Last week we left Cadillac struggling with various opponents to his dream of monopolizing the fur trade at de troit. Fathers Carheil and Marest were doing their best to keep their First Nation charges at Michillimakinac. The Jesuits had also established a mission at the St. Joseph to destroy de troit, or so he thought. Now even more problems appear.
Governor de Callieres died and his replacement was Philippe de Rigault, Marquis de Vaudreuil. He was visited in Montreal by a delegation of Ottawa representing about 80 people left at Michilimakinac. They told him that they wished to die in their villages and refused to move to de troit.
Vaudreuil had also received word that the Miami and Wyandotte that had moved to de troit had met in council with the Seneca Iroquois about safe passage through their territory. They wished to explore trade with the British at Albany. Quarante Sols, the Wyandotte chief of de troit confirmed this and Vaudreuil forbade it. The Company of the Colony was also complaining loudly about the cost of establishing the new post.
All this led de Vaudreuil to send a report to France. Count Ponchartrain, Minister in charge of the Colony, was informed that he and Indendant Beauharnois had decided to send Father Marest back to his mission because the Ottawa and Wyandotte there refused to move. He also stated that if trade between their First Nation allies and the British was ever established it would be because of de troit. It was burdensome to the Colony as well because of the exorbitant costs of enticing the First Nations to give up their villages and move to lands around Fort Ponchartrain. He advised that de troit be abandoned.
Cadillac fought back. He appealed in a letter directly to the King. The job of getting all the nations around to move to de troit was all but complete. He reported that there had been to date 2,000 First Nations people living around the new fort. They had 400 men under arms, ample protection from attack by the Iroquois. These 2,000 souls included a village of mixed Saulteux and Mississauga Ojibwa, all the Wyandotte except 30 who remained a Michillimakinac, a Miami village of about 30 families, and all the Ottawa except the 80 that remained at Michillimakinac. There were also some Nipissing that joined the Ottawa and a village of Delaware Loup. Trade was being done and at no cost to France’s treasury.
Cadillac also informed the King of the bickering that was going on in the far country of the Colony. The Sioux had attacked and killed some Miami and it had escalated to a war between the Sioux and eight of France’s First Nation allies. Cadillac took credit for brokering a peace but implored the King to augment the new fort with French regulars and settlers, not abandoned it. He said the reason the peace was so hard to keep was because of the lack of a French presence in the far country. Cadillac won out. The newly established Fort Ponchartrain would not only survive but would be expanded.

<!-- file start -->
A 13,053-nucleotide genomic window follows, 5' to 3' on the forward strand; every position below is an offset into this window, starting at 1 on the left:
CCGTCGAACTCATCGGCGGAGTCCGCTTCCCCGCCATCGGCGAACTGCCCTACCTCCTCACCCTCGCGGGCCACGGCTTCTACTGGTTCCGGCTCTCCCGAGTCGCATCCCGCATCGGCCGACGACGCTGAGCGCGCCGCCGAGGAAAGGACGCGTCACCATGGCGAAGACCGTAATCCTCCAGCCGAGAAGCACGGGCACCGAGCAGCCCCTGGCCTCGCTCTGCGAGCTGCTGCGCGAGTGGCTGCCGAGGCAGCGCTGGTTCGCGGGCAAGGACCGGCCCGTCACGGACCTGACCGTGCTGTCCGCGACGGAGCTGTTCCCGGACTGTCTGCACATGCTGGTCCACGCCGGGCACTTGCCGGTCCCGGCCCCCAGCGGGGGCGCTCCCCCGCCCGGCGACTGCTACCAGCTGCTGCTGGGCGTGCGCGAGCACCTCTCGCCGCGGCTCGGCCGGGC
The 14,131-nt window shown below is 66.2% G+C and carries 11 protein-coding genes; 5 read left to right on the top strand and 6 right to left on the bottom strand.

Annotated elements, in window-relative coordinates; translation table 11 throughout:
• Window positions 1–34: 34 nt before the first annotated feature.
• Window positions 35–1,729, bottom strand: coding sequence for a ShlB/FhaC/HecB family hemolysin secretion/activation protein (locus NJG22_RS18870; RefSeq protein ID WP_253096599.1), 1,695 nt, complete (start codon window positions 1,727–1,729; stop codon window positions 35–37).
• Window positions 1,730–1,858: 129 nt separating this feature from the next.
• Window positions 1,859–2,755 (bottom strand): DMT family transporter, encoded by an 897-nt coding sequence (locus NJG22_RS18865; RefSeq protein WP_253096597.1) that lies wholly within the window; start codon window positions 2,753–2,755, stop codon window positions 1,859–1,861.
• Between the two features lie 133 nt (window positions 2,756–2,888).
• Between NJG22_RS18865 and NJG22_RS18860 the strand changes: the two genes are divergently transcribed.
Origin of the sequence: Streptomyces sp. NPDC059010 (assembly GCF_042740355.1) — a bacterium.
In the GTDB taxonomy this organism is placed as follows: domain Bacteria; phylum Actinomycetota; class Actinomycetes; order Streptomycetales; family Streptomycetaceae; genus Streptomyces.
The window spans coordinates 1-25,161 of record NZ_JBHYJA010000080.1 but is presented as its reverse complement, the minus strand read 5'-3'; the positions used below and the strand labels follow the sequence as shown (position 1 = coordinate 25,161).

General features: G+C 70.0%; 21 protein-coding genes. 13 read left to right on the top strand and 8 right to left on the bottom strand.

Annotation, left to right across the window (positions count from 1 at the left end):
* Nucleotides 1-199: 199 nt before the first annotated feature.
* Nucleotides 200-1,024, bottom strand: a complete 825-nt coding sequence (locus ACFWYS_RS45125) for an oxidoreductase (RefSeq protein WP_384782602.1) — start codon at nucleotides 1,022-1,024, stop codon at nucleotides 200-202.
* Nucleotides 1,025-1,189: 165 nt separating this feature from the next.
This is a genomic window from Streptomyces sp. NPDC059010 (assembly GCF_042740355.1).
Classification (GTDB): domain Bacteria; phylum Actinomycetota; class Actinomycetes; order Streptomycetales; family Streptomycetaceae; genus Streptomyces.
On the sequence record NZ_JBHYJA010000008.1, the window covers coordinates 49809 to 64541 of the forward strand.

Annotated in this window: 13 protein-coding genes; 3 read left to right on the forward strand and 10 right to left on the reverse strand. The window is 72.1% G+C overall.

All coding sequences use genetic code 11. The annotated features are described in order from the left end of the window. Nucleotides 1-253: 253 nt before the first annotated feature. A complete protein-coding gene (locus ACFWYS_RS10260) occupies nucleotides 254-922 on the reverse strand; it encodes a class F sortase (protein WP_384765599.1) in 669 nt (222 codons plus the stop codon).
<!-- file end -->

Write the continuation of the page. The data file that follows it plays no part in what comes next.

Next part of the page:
Cadillac was an imposing presence, well liked by the First Nations and could manage the affairs of the new post quite well. However, the one area he had problems with was trade. The Miami and the Wyandotte did secure safe passage to Albany. So did the Saulteux and Mississauga Ojibwa. At the same time the Great Peace Treaty was being negociated in Montreal a number of Ojibwa chiefs travelled to Albany with some French fur traders to explore the idea of trade with the British.
Towasquaye a Wyandotte trader visited Albany a couple of years later and found he was treated well. He returned with a delegation sent by the chiefs of de troit to visit the governor Lord Cornbury. Tehonwahonkarachqua, a Miami and son-in-law of Michipichy the principle Wyandotte sachem and Rughkiwahaddi a Wyandotte spoke for their chiefs. They found not only were they well received but the goods were cheaper and of better quality than French goods.
This would lead to competition driving the price of European goods down to the benefit of the First Nations, but that would be in the future. Monopolizing trade would not be the only problem the French would have to deal with. Much larger problems loomed on the horizon!
NEXT WEEK: Trouble in Paridise…1706.